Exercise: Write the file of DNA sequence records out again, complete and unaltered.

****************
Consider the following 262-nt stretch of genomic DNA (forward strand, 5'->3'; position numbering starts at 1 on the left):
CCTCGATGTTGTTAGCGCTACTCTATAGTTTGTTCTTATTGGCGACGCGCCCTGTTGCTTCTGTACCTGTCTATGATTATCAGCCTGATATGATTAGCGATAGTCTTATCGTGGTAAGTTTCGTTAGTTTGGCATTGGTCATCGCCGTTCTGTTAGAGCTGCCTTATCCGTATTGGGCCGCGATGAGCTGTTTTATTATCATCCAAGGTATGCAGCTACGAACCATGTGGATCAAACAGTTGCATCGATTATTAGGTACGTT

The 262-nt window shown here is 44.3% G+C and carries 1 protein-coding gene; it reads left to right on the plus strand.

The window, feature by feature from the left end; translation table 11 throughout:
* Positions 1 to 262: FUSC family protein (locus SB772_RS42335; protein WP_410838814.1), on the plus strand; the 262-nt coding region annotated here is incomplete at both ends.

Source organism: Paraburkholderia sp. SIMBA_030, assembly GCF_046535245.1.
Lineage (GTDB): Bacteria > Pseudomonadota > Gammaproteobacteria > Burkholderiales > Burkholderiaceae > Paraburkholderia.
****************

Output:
Consider the following 262-nt stretch of genomic DNA (forward strand, 5'->3'; position numbering starts at 1 on the left):
CCTCGATGTTGTTAGCGCTACTCTATAGTTTGTTCTTATTGGCGACGCGCCCTGTTGCTTCTGTACCTGTCTATGATTATCAGCCTGATATGATTAGCGATAGTCTTATCGTGGTAAGTTTCGTTAGTTTGGCATTGGTCATCGCCGTTCTGTTAGAGCTGCCTTATCCGTATTGGGCCGCGATGAGCTGTTTTATTATCATCCAAGGTATGCAGCTACGAACCATGTGGATCAAACAGTTGCATCGATTATTAGGTACGTT

The 262-nt window shown here is 44.3% G+C and carries 1 protein-coding gene; it reads left to right on the plus strand.

The window, feature by feature from the left end; translation table 11 throughout:
* Positions 1 to 262: FUSC family protein (locus SB772_RS42335; protein WP_410838814.1), on the plus strand; the 262-nt coding region annotated here is incomplete at both ends.

Source organism: Paraburkholderia sp. SIMBA_030, assembly GCF_046535245.1.
Lineage (GTDB): Bacteria > Pseudomonadota > Gammaproteobacteria > Burkholderiales > Burkholderiaceae > Paraburkholderia.